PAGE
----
This review originally ran on December 20th, 2011. My thoughts on the film itself haven’t changed, and have only grown. Natalie Wood continues to astound me, and the film has such love embedded in it.
How can I say I’m a film fan, and actually write reviews for a living, if I’ve only just now watched the original Miracle on 34th Street?! I honestly have no excuse for this error in judgement, and the sad thing is I’ve seen the 1994 remake which is….lackluster to be kind (it’s Christmas). I’ve heard tell that this is a classic and by golly it is! The movie is sweet, heartwarming, and filled with some of the best performances ever committed to celluloid. Don’t be like me and make this year first year viewing it, watch it immediately and be awed by the joy found in a child believing in Santa!
Eight-year-old Susan Walker (Natalie Wood) has been told by her staunch mother Doris (Maureen O’Hara) that there is no such thing as fairy tales, or Santa Claus. When Doris hires a strange man to fill in for Santa during the Macy’s Thanksgiving Day Parade it turns into a permanent position as Santa…but the man (Edmund Gwenn) believes he truly is Kris Kringle. When a smarmy psychiatrist (Porter Hall) wants Santa committed, an idealistic attorney named Fred Gailey (John Payne), decides to take on the case and prove Macy’s Santa is the real deal!
What can be said about this movie that hasn’t already been said by the greatest critics out there? This is a gem! I’m a huge fan of Wood and O’Hara and I’m still slapping myself in the head that I have only just watched this film. I’ve always had it on my Netflix, but never had the impetus to watch it (for shame, I know). This is a timeless classic about two cynical people learning the magic of Santa. It also follows said Santa as he tries to prove to the world of cynical adults that there is still magic and belief not limited just to children. Gwenn, appropriately, won an Oscar for his role in this, coming out after the horrors of WWII. Gwenn plays the role of Santa with heart, warmth, and a fun whimsy that can’t be recreated (even though Richard Attenborough did try). When he’s teaching Susan to be a monkey, you believe it; not just because he has phenomenal chemistry with Wood, but because he believes it.
Wood herself steals the show as Susan. There’s a striking difference in watching her play a child trying to be wise beyond her years, and similar characters played by the likes of Dakota Fanning. Where Fanning and others are like automatons, Wood is a child trying not to believe in childish things. She doesn’t want to grow up fast, but she doesn’t want to believe in elements which won’t pan out, like seeing her father. O’Hara also plays a character who doesn’t believe in magic because she’s still coping with her divorce. The fact she’s a divorcee in 1947 I’m sure was extremely shocking; both characters are attempting to mask their vulnerability and a simple belief in Santa could derail all that.
The Blu-Ray release could be better, but it’s a must for fans who want to see the film in the best possible way. The disc only contains the black and white version, which I think is the only way to watch this. I could see fans who are a bit disappointed this set isn’t complete, though, by not having the color version included. The blacks are lush and the whites are striking, but the bonus features are obviously not formatted to Blu so flesh tones of the actors in the AMC documentary look shiny and garish at times. The features are light, but give a nice overview to the film’s creation. Maureen O’Hara herself provides DVD commentary on the film, but she goes long stretches without talking and praises the actors a lot. It’s always great to watch a classic film with a legendary actor who was a part, but it feels like O’Hara is uncomfortable recording, or has little to add to it. AMC Backstory: Miracle on 34th Street is a 22-minute feature (originally aired on AMC) detailing the conception of the film, the casting, the filming of the parade, etc. It’s a solid look at the movie with a lot of the actors discussing it. Macy’s Thanksgiving Day Parade: Floating in History is a truncated copy of the AMC Backstory feature, looking at the parade filming tacked onto the real Macy’s Parade. Fox Movietone News: Hollywood Spotlight is an archive newsbrief featuring speeches from the actors when they went to the Academy Awards. It has little rewatch value, but it is fun to hear Edmund Gwenn say “Now I know there’s a Santa Claus” after winning an Oscar for the role. The poster gallery has nine posters from the film’s marketing, and the five minute promo short for the film provides an interesting look at the difficulties of marketing a Christmas film in the summertime.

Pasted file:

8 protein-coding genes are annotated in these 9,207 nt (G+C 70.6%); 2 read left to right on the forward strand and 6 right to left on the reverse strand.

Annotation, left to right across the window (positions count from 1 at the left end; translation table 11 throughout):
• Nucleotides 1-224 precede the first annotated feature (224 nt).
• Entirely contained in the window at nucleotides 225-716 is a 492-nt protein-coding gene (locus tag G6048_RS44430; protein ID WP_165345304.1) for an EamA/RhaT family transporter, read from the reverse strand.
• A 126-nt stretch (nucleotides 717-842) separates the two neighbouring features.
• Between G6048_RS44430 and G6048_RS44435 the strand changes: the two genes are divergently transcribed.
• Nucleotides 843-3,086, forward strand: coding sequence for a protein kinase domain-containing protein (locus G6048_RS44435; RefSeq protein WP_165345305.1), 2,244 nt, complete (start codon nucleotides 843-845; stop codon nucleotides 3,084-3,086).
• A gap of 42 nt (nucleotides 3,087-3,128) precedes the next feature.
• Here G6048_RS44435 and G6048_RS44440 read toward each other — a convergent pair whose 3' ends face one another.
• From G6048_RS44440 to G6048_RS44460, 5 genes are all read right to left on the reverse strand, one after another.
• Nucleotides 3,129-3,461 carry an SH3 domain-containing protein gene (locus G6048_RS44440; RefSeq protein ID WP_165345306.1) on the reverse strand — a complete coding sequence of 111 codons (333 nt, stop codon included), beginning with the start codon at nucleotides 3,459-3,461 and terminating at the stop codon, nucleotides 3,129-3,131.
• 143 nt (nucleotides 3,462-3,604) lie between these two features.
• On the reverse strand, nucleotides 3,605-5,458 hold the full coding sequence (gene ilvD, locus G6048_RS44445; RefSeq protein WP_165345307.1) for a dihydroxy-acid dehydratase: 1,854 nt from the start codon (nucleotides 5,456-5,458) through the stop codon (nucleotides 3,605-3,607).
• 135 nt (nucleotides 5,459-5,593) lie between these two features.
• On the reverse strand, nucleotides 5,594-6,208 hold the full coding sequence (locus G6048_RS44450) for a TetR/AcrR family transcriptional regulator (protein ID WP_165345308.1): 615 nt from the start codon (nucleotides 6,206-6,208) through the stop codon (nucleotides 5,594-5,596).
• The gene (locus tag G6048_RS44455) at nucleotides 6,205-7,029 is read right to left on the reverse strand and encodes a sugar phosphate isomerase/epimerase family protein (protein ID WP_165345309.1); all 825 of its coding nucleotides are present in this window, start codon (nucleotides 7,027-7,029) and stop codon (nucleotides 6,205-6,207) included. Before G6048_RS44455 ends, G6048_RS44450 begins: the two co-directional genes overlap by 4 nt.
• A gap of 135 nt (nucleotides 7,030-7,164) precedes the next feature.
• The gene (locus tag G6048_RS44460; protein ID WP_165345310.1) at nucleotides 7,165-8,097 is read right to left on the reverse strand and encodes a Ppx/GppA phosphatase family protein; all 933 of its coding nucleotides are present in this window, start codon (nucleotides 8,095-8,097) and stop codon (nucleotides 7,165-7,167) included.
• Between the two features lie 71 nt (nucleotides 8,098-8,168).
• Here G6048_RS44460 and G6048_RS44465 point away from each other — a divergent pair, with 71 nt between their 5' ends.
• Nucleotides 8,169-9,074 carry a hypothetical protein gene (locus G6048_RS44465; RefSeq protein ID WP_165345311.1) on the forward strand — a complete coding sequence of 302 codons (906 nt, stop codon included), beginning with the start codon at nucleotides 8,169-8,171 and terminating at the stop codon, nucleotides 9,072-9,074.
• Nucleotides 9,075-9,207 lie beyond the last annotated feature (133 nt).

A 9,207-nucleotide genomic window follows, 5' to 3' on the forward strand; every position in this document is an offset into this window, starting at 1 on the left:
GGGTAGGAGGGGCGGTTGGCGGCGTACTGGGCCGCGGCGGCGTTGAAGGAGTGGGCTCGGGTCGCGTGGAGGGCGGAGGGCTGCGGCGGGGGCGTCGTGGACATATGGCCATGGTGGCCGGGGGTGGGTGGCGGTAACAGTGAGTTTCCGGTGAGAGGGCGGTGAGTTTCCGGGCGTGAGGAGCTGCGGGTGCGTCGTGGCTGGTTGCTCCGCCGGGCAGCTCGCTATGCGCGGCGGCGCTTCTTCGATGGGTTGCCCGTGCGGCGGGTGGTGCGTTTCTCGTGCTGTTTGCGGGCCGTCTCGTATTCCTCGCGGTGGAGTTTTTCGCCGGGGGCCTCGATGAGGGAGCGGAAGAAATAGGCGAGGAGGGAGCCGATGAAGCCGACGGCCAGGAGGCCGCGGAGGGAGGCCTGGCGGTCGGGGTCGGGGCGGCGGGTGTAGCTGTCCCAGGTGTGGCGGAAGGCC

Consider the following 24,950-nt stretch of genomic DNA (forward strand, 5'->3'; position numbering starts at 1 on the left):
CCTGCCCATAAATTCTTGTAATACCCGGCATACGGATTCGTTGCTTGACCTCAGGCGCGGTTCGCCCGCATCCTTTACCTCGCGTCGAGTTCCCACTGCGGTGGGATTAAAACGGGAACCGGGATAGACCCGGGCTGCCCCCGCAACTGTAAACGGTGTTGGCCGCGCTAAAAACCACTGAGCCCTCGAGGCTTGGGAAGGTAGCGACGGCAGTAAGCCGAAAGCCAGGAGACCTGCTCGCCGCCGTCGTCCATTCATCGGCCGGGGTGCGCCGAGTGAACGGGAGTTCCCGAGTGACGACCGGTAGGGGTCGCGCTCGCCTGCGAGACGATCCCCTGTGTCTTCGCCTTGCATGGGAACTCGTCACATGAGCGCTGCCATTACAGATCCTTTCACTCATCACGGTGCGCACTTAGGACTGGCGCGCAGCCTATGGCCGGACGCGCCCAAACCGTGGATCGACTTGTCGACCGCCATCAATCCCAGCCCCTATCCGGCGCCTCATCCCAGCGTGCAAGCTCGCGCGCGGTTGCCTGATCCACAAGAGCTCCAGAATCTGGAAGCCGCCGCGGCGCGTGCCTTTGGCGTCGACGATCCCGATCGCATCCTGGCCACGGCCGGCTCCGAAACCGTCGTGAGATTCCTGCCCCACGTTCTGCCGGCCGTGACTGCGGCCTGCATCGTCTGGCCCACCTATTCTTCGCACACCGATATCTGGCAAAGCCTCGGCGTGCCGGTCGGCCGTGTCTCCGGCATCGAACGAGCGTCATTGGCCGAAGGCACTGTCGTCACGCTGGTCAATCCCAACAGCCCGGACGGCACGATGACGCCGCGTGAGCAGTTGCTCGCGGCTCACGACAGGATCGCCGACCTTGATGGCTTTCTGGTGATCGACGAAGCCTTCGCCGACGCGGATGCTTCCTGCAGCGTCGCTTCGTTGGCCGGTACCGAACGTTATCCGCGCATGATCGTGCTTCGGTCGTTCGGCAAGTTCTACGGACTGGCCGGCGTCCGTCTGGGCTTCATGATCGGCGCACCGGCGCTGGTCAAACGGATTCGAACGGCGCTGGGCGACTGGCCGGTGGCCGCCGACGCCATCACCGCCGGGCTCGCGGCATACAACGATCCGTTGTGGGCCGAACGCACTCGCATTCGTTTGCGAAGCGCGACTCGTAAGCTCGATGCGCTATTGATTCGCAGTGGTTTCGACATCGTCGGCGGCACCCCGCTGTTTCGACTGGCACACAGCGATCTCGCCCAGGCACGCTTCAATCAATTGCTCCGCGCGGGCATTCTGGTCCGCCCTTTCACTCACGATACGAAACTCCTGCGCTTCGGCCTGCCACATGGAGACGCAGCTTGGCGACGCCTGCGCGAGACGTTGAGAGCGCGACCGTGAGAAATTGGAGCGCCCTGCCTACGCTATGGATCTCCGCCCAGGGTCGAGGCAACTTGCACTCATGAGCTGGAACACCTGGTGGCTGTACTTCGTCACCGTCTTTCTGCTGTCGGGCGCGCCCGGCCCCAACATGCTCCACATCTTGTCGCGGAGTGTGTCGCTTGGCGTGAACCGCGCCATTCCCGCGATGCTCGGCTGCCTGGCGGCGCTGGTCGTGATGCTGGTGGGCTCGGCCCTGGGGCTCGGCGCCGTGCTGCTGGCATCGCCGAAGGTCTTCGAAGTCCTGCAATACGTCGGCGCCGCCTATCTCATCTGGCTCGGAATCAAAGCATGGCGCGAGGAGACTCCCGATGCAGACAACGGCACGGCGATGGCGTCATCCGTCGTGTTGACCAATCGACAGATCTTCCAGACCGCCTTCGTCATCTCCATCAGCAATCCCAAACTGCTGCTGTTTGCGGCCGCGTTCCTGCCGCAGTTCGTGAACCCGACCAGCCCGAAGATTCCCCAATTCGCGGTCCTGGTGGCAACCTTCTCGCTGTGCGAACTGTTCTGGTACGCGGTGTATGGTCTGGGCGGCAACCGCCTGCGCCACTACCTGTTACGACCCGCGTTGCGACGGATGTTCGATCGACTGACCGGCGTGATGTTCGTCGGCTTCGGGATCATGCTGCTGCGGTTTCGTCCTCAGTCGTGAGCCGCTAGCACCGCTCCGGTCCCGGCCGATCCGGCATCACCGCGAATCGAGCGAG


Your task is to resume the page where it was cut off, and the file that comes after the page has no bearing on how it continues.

The movie has both humor and drama, and all boils down to questioning whether seeing is believing? I’m not afraid to admit by the end when Susan gets her wish, I was ready to squeeze out a few tears. The acting is just so astounding that it has to be seen in order to truly appreciate it. The Blu-Ray is fantastic, albeit lean on features, but it’s all about the movie isn’t it? This is in my Christmas film collection ASAP and I recommend it go into yours!
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A freelance film critic whose work fuels the Rotten Tomatoes meter. I've been published on The Hollywood Reporter, Remezcla, and The Daily Beast. I've been featured in the L.A. Times. I currently run two podcasts, Citizen Dame and Ticklish Business.